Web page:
Chalk and Cheese #5 - Daz Sampson vs. Bob & Marcia


19. Mai. 2006, 15:29

Well, it could just as well have been Daz Sampson vs. the rest of Europe, or even Daz Sampson vs. the world, because what on earth else looks or sounds like our Eurovision Song Contest entry Teenage Life? Would any other country choose to field a mobile DJ in midlife crisis stonewash denim, cavorting lumpily around a gaggle of teenage girls? Although really, they're not all that young, have a look at the crows feet on some of those lasses.

The youngest was 16, and she's been told she can't go with them to perform at the contest because of "safety", "financial" and "tuition" issues. Not because Daz's lechery is all the more unsavoury the younger the backing singers get, then? In the video for the song, some boys are introduced to the mix for balance, although they are kept separate, and in a move that singularly fails to dispel any whiff of inappropriateness, they are filmed (looking rather embarrassed) mooching around in a changing room, that staple setting of a thousand pr0n shoots. You also suspect that the director or stylist put their foot down and threatened to walk out, because there's not a thread of denim to be seen.

So why Bob & Marcia? Well, I was looking for contrast, and what could be more different to this tat than their 1970 anthem Young Gifted and Black? Do any of those adjectives apply to Daz Sampson? Actually, don't get me wrong or be misled by my casual use of the world tat, like a lot of the stuff I write about on here I can love it while still being aware of massive shortcomings. And it is just ludicrous enough to have a chance at ESC, certainly better than any amount of dreary ballads.

Young, Gifted and Black is a cover of a song made famous by Nina Simone, and in all its incarnations it's one of the happiest, most optimistic songs ever written. I love the later more ragga version by C.J. Lewis & Philip Leo as well. But this is the most famous, and it's near impossible to hear it without feeling full of sunshine and hope for humanity. Your soul's intact, and the world is waiting for you.

Unlike the teenagers in Daz's song, who are fed up of getting advice from their elders, and are very much of the opinion that unless you're young yourself you DON'T KNOW WHAT ITS LIKE, MAN. " 'What did you learn in school today?' - that's what the teachers always say," the song opens. I should point out that teachers are more likely than anyone else to know what was covered in that day's lessons. The question quoted is more likely to be posed by an elderly aunt or awkward gay godparent.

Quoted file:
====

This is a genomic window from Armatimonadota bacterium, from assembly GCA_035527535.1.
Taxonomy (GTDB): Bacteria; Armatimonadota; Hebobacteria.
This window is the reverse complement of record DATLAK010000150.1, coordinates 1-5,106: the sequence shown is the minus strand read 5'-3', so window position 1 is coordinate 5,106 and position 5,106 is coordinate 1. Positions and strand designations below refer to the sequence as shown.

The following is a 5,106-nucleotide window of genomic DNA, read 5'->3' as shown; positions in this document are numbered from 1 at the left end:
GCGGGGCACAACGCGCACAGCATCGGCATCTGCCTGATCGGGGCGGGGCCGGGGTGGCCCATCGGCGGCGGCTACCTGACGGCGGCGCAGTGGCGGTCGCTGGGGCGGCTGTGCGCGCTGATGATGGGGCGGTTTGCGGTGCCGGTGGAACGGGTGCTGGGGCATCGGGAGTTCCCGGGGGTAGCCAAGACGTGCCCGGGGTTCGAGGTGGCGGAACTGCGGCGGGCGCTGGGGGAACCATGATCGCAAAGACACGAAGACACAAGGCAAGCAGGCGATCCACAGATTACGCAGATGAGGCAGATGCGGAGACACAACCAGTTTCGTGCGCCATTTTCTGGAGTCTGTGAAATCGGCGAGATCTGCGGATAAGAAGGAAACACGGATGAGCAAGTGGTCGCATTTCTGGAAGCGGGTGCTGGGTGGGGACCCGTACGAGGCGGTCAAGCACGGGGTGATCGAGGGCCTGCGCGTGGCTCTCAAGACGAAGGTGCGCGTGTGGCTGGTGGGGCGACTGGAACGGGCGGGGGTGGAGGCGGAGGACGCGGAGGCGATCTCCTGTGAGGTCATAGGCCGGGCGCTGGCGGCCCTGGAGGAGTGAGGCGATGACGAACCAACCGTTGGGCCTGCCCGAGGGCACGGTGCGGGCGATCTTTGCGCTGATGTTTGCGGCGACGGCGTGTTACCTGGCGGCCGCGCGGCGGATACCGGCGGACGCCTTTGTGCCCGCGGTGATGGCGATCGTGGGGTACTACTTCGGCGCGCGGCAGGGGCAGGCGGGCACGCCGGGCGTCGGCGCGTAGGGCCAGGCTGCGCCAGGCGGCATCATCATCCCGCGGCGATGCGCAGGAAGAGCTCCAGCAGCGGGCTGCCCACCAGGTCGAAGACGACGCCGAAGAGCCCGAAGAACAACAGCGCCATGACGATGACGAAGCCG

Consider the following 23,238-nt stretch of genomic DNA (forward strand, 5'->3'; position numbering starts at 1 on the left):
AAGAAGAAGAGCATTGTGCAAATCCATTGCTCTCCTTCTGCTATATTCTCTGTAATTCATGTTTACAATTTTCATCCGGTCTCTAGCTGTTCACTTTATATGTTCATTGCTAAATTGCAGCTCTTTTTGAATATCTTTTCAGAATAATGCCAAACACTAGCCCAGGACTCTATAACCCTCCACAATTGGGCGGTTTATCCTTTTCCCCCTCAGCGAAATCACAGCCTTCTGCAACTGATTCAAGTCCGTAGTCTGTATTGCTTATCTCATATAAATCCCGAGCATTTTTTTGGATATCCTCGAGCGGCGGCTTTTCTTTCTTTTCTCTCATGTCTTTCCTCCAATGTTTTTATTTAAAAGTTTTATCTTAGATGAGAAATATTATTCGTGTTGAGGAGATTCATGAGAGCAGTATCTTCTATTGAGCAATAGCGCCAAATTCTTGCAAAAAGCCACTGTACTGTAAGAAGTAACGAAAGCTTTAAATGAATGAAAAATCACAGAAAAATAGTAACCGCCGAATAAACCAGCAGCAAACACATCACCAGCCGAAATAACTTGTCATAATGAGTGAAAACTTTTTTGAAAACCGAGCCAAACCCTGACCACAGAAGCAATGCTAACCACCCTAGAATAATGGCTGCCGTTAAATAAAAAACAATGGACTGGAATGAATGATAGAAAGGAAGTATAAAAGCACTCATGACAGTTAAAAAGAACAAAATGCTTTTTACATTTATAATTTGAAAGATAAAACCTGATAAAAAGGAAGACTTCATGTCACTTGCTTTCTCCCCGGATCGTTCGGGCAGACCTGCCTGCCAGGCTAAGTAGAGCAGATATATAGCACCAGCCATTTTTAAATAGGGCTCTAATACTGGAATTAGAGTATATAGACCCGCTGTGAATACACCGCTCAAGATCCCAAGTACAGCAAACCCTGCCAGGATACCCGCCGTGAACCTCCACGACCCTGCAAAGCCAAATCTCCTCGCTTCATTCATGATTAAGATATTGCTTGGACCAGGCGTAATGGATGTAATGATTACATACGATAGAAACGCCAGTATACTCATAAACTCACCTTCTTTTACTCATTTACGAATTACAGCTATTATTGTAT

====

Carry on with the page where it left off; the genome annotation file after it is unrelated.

But, whatever, this song is all about the generation gap and how 'they don't know! they don't realise!' The kidz here are going to work it out for themselves. Unlike in our reggae classic, where the message from old to young is 'your life is a lovely precious dream', the BOR-ING advice from the Daz-naggers is about being nice and thinking twice. It's not clear what Daz wants instead, he does say 'treat the kids fine... give the kids time, they won't do the crime.' But what's his definition of fine? Eventually, in the final chorus, while the teachers are whining again, he shouts 'rat-a-tat-tat,' which you may know is often rap shorthand for 'Oh dear, I shot you.'

Ultimately the common ground here is nostalgia and regret. Daz spends a lot of time 'dwelling on the past from back when I was young' and describing the 'haze' and 'struggle' he went through before his exciting rise to the world of 'fast cars' and 'five stars'. Bob & Marcia are troubled too, they say that there are times when they are haunted by their youth. But instead of piling on the hate, they reach out: 'We can all be proud to say to be young, gifted and black, is where it's at."

My money's on Sweden or Belgium.


  • Orange_Anubis

    never be ashamed of the 90s, sonia was the nuts!

    19. Mai. 2006, 16:12
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